Taking place in 1954, Shutter Island tells the story of two detectives, Teddy Daniels (Leonardo DiCaprio, giving an excellent performance that, in many ways, feels like a test run for his role in Inception) and Chuck Aule (Mark Ruffalo, also excellent), who take a boat out to the Ashecliffe Hospital for The Criminal Insane, which is located on Shutter Island in Boston Harbor. They are investigating the disappearance of inmate Rachel Solando, who has been incarcerated for drowning her three children.
Ashecliffe is one of those permanently gray locations, the type of place where the lights always seem to be burned out and the inmates move about like ghostly visions of sins brought to life. It’s the type of place that, had this movie been made in the 50s or 60s, would have been run by either Vincent Price or Peter Cushing. In this case, the Cushing role of the cold and imperious lead psychiatrist is taken by Ben Kingsley. Max Von Sydow, meanwhile, plays a more flamboyantly sinister doctor, the role that would have been played by Vincent Price.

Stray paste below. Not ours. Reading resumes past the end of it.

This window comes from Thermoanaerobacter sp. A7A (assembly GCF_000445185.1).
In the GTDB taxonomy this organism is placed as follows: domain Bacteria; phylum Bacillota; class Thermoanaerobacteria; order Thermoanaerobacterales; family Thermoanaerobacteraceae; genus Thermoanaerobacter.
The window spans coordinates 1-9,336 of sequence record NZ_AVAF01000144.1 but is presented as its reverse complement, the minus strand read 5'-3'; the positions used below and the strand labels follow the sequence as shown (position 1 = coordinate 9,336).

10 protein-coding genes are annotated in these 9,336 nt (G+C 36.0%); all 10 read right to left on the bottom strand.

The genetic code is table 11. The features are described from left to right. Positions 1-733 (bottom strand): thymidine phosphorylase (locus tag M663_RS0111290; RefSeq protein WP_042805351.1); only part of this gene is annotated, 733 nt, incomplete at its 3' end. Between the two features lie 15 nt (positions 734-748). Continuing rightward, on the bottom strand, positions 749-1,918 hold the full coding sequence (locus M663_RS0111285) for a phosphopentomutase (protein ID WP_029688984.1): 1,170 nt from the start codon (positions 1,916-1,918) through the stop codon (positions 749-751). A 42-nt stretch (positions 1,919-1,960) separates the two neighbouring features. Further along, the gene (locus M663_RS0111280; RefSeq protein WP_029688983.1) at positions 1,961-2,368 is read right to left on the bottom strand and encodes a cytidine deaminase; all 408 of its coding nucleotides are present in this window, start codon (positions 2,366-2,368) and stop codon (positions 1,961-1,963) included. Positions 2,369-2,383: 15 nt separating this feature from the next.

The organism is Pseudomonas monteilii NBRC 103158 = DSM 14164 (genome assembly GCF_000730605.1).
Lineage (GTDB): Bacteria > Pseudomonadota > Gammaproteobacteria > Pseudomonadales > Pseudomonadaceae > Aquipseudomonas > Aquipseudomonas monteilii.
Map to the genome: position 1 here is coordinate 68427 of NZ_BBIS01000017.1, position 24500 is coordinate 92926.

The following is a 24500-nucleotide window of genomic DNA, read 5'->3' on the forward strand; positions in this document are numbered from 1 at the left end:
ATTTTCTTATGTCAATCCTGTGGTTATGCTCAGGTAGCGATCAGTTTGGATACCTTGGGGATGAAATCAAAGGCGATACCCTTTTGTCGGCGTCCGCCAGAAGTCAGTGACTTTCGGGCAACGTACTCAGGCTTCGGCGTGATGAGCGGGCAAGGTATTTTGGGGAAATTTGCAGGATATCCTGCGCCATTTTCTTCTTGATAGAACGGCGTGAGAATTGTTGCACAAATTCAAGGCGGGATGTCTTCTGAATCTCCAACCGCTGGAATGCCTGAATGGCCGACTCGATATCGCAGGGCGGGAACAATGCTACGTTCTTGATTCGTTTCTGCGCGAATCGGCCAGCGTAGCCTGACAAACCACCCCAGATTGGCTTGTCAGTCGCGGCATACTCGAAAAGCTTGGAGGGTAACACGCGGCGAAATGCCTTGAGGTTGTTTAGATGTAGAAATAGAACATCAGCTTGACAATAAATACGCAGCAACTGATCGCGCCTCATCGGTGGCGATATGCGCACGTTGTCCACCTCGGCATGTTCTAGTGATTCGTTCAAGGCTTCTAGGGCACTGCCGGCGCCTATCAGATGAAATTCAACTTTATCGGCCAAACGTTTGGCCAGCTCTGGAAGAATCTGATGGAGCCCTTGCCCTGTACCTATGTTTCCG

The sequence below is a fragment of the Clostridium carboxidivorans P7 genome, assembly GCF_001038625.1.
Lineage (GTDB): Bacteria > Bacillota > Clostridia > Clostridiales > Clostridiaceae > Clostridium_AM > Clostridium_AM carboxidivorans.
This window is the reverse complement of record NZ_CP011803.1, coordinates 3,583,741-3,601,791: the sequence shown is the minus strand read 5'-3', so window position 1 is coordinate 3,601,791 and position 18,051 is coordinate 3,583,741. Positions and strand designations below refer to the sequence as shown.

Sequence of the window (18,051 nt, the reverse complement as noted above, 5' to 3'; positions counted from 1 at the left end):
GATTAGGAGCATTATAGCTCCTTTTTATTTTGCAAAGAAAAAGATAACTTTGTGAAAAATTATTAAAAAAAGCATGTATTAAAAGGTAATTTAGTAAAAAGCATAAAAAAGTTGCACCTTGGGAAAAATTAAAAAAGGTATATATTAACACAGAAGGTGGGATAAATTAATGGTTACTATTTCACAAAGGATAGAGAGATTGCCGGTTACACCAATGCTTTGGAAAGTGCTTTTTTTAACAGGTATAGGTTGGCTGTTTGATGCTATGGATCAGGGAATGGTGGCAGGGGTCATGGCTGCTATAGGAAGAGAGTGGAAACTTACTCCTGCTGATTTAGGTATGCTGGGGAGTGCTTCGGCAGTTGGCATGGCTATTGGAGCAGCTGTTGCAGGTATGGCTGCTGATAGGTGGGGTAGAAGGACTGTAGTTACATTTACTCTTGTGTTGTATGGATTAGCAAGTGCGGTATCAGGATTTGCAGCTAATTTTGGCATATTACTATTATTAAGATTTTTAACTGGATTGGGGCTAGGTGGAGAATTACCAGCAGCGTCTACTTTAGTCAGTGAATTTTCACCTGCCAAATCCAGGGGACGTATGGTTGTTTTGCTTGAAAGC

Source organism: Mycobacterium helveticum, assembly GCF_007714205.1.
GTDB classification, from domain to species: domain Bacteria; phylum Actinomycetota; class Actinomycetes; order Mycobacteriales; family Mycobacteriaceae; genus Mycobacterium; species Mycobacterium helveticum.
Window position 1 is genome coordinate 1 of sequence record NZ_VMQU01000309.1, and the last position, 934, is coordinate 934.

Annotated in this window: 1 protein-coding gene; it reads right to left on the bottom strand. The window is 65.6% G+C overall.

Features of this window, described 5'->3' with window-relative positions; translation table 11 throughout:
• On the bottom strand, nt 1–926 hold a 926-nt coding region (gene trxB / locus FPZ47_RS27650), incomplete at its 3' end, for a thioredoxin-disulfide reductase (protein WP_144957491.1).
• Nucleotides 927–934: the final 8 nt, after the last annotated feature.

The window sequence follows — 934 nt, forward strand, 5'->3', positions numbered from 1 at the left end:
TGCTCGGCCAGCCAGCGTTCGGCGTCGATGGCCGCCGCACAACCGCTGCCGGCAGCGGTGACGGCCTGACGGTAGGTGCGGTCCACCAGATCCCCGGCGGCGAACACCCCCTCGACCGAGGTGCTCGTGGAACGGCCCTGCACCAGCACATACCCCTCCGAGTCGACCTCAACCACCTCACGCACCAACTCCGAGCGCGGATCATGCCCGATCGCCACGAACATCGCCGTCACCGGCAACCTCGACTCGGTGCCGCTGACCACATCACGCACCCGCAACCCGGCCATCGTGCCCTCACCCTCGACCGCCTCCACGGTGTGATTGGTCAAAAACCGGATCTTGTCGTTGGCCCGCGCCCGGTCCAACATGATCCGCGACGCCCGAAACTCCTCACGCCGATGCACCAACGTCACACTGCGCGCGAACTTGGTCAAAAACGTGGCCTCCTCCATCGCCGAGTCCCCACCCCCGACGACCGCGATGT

When a storm strands Teddy and Chuck on the island, they quickly discover that neither the staff nor the patients are willing to be of any help when it comes to tracking down Rachel. As Teddy continues to investigate, he finds himself stricken by migraines and haunted by disturbing images. He continually sees a mysterious little girl. He has visions of his dead wife (Michelle Williams). A horribly scarred patient in solitary confinement (Jackie Earle Haley) tells him that patients are regularly taken to a lighthouse where they are lobotomized. When Teddy explores more of the island, he comes across a mysterious woman living in a cave and she tells him of even more sinister activity at Ashecliffe. Meanwhile, Chuck alternates between pragmatic skepticism and flights of paranoia.
And I’m not going to share anymore of the plot because it would be a crime to spoil Shutter Island. This is a film that you must see and experience for yourself.
This is one of Martin Scorsese’s most entertaining films, an unapologetic celebration of B-movie history. He knows that he’s telling a faintly ludicrous story here and, wisely, he embraces the melodrama. Too many directors would try to bring some sort of credibility to Shutter Island by downplaying the film’s more melodramatic moments. Scorsese, however, shows no fear of going over the top. He understands that this is not the time to be subtle. This is the time to go a little crazy and that’s what he does.
Good for him.